India must scale up its investment in medical research, according to the Indian Council of Medical Research (ICMR).
Dr Bharam Bhargava, director-general of the ICMR, issued the call as he delivered his keynote address at the 37th Foundation Day celebrations of the Sanjay Gandhi Postgraduate Institute of Medical Sciences (SGPGIMS) in the Uttar Pradesh state capital Lucknow. “Investments in medical research and disease prevention are the need of the hour,” he said. The Director-General highlighted the need to scale up expenditure in the healthcare sector to 2.5 percent of gross domestic product as opposed to approximately one percent at present.
Indeed, India’s investment into the healthcare sector has long been the subject of criticism by the public health community. Public spending on healthcare has long languished at levels deemed too low to ensure a robust healthcare delivery system.
Earlier this year, an Oxfam report asserted that India has the fourth-lowest public health expenditure in the world with expenditure on health accounting for a mere four percent of total government outlays – a mere quarter of the spending levels Oxfam recommends. To this end, Union Minister of Health and Family Welfare Dr Harsh Vardhan last year called on state and union territory governments to scale up their investment in health to meet government targets of 2.5 percent of gross domestic product by 2025.
The COVID-19 pandemic has highlighted the consequences of an underfunded, underresourced public health system in a public health crisis of the magnitude of the novel coronavirus outbreak. Bhagarva did tout India’s efforts. “One of the key decisions that favoured us was related to herd immunity,” he said. “We resisted it, didn’t fall in its trap and worked on [the] five Ts – test, track, treat, trace and technology.”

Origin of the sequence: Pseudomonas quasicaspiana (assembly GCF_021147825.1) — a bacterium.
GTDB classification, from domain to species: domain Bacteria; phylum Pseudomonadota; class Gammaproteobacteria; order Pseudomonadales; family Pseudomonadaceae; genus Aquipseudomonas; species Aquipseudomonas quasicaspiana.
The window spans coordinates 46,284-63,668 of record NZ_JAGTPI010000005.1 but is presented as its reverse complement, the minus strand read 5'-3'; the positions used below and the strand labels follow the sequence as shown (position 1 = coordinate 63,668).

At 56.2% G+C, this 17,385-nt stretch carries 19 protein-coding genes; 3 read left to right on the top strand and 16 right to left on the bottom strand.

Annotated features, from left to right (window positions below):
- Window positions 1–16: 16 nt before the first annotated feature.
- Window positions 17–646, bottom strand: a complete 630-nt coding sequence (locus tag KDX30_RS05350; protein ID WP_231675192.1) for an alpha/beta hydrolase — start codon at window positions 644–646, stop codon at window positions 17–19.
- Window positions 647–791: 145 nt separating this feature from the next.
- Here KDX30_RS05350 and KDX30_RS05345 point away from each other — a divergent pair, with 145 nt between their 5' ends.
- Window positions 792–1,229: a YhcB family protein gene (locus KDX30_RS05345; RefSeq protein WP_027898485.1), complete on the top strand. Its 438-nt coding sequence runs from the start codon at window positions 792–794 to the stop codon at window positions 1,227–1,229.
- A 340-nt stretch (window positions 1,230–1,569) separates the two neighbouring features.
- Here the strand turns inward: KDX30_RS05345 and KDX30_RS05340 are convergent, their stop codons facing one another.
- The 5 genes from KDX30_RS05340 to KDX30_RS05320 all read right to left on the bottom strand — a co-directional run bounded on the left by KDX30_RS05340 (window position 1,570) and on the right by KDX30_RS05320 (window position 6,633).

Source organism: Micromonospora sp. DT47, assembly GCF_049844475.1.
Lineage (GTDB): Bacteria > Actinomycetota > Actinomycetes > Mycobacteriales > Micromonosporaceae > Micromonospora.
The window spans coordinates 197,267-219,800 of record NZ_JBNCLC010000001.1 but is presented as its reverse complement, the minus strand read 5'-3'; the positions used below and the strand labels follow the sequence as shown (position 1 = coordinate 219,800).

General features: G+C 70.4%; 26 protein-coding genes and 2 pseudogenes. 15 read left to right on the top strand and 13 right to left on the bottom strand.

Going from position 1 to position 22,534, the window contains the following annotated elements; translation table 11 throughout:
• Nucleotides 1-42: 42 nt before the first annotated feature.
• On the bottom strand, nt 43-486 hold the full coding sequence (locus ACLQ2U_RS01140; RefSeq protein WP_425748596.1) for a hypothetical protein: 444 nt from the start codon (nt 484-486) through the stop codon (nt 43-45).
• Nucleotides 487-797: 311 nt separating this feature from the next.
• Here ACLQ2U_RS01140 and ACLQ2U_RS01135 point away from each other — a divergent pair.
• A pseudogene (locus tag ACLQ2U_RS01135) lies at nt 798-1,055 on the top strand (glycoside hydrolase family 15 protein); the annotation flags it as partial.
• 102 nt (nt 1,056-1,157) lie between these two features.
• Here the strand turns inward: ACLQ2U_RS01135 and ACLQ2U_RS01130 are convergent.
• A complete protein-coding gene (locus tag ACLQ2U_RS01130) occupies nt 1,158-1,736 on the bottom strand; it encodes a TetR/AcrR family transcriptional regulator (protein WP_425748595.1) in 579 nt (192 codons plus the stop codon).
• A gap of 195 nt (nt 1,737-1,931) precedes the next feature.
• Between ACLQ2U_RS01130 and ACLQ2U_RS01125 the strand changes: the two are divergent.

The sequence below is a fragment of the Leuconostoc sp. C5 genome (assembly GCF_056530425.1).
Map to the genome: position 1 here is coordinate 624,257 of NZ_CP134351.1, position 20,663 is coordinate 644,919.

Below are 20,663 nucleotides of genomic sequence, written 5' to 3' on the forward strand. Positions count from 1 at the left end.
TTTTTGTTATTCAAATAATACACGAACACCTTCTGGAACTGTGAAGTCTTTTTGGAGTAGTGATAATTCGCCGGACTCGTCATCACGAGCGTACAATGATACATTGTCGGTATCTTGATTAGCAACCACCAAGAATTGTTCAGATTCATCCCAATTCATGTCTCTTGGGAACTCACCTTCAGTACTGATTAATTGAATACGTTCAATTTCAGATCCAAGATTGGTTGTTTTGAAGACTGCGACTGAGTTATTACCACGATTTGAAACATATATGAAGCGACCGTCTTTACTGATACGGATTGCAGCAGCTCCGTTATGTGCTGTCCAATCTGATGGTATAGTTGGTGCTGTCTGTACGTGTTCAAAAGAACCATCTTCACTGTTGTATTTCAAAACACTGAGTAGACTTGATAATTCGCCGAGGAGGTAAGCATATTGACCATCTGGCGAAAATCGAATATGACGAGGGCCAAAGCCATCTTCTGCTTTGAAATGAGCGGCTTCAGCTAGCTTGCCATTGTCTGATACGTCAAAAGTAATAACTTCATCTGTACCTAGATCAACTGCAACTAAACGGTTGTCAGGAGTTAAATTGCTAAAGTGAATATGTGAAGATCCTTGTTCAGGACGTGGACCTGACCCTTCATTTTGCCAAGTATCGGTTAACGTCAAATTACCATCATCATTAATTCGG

Nonetheless, despite Bhagarva’s claims of success in tackling the pandemic, his call for enhanced funding of medical research is a salient point. The pandemic witnessed an unprecedented outpouring of resourcing and funding for medical research in the quest for a vaccine against the novel coronavirus – one that, in recent weeks, seems to have borne fruit with vaccination campaigns underway or planned in many countries. Bhagarva anticipates thirty crore Indians to be vaccinated against COVID-19 by July 2021. India is expected by a number of experts to assume centre-stage in the global vaccination campaign to fight the pandemic.
Going forward, however, the public health system in India must address the chronic underfunding of medical research. “Sadly, in India, medical research is woefully neglected,” read an article published last year. “A study analysing research output from 579 Indian medical institutions and hospitals between 2005 and 2014 reported that only 25 (4.3 percent) of the institutions produced more than 100 papers a year compared to the annual research output of 4600 papers from the Massachusetts General Hospital and 3700 from the Mayo Clinic [in the United States].”
The article goes on to assert, aligned with Bhagarva’s statements, that “we should invest in building proper research infrastructure, and make resources available for supporting medical research at the institutional level. In addition, perceptions of the stakeholders including the general public need to be addressed to create a more open environment for medical research.” Of the many lessons to take from this pandemic, it is that medical research and an ecosystem to facilitate it is a sector we neglect at our peril.